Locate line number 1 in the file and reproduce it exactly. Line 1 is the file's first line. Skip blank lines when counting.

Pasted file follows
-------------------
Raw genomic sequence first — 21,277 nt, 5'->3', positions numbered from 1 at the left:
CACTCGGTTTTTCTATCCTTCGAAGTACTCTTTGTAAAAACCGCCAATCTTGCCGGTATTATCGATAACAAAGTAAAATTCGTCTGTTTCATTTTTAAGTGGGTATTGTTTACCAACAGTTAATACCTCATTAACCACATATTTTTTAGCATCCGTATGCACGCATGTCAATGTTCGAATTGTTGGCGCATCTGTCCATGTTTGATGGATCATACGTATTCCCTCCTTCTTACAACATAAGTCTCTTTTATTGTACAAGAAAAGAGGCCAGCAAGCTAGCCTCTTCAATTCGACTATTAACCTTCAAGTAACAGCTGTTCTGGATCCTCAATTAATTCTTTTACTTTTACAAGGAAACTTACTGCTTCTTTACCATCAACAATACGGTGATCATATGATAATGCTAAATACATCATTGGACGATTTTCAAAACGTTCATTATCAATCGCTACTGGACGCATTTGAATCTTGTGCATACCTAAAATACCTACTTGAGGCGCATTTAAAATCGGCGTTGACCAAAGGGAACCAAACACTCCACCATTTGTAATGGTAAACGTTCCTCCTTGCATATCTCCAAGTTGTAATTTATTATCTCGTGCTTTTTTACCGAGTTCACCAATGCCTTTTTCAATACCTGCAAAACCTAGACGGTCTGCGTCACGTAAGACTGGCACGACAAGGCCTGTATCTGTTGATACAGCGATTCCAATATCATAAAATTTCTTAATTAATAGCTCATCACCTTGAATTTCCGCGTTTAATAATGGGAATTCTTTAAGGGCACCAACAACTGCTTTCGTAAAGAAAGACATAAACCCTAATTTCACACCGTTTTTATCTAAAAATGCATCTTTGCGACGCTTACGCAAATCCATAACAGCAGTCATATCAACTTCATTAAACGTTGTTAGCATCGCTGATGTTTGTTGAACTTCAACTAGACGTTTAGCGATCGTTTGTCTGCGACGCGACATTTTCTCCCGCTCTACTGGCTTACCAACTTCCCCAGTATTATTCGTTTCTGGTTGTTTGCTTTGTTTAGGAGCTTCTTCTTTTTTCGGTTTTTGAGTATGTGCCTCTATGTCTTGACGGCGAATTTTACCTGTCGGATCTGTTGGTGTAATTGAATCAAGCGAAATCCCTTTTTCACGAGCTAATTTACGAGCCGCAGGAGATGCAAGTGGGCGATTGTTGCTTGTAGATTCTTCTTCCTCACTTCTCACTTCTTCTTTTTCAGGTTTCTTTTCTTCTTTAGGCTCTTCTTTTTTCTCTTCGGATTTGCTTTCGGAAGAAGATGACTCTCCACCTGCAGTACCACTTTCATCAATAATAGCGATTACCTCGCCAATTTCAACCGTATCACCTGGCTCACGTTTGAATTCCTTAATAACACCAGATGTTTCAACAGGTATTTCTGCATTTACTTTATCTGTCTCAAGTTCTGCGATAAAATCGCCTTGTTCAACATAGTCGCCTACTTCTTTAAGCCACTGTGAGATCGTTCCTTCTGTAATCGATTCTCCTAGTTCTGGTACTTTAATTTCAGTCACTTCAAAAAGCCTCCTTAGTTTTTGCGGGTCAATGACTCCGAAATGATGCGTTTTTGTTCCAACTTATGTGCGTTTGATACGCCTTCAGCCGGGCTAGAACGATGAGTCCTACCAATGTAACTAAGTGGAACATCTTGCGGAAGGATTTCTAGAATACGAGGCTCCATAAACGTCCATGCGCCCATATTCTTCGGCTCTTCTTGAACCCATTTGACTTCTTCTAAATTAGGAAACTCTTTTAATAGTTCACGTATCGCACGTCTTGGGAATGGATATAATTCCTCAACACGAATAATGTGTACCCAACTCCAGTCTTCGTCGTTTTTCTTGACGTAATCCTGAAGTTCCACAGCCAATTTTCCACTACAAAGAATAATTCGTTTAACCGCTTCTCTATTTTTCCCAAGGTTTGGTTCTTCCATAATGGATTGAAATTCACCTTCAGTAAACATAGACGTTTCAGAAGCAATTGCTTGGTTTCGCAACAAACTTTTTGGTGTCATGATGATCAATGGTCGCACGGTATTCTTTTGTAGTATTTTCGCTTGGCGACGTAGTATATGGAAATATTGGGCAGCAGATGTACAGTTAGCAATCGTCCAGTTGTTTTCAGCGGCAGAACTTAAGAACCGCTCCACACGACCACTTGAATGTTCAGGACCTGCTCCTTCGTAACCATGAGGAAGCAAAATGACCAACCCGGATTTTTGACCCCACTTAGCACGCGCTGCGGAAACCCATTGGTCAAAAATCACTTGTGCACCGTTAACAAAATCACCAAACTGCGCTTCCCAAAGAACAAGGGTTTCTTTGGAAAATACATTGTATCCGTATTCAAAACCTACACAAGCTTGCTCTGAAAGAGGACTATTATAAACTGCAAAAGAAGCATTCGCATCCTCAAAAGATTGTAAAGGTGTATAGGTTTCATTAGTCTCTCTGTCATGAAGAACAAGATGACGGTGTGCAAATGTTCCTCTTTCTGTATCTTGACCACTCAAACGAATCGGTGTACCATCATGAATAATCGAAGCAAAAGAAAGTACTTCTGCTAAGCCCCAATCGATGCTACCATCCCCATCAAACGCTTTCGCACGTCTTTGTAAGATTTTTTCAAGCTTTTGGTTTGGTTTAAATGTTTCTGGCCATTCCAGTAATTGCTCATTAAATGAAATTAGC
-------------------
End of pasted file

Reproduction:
Raw genomic sequence first — 21,277 nt, 5'->3', positions numbered from 1 at the left: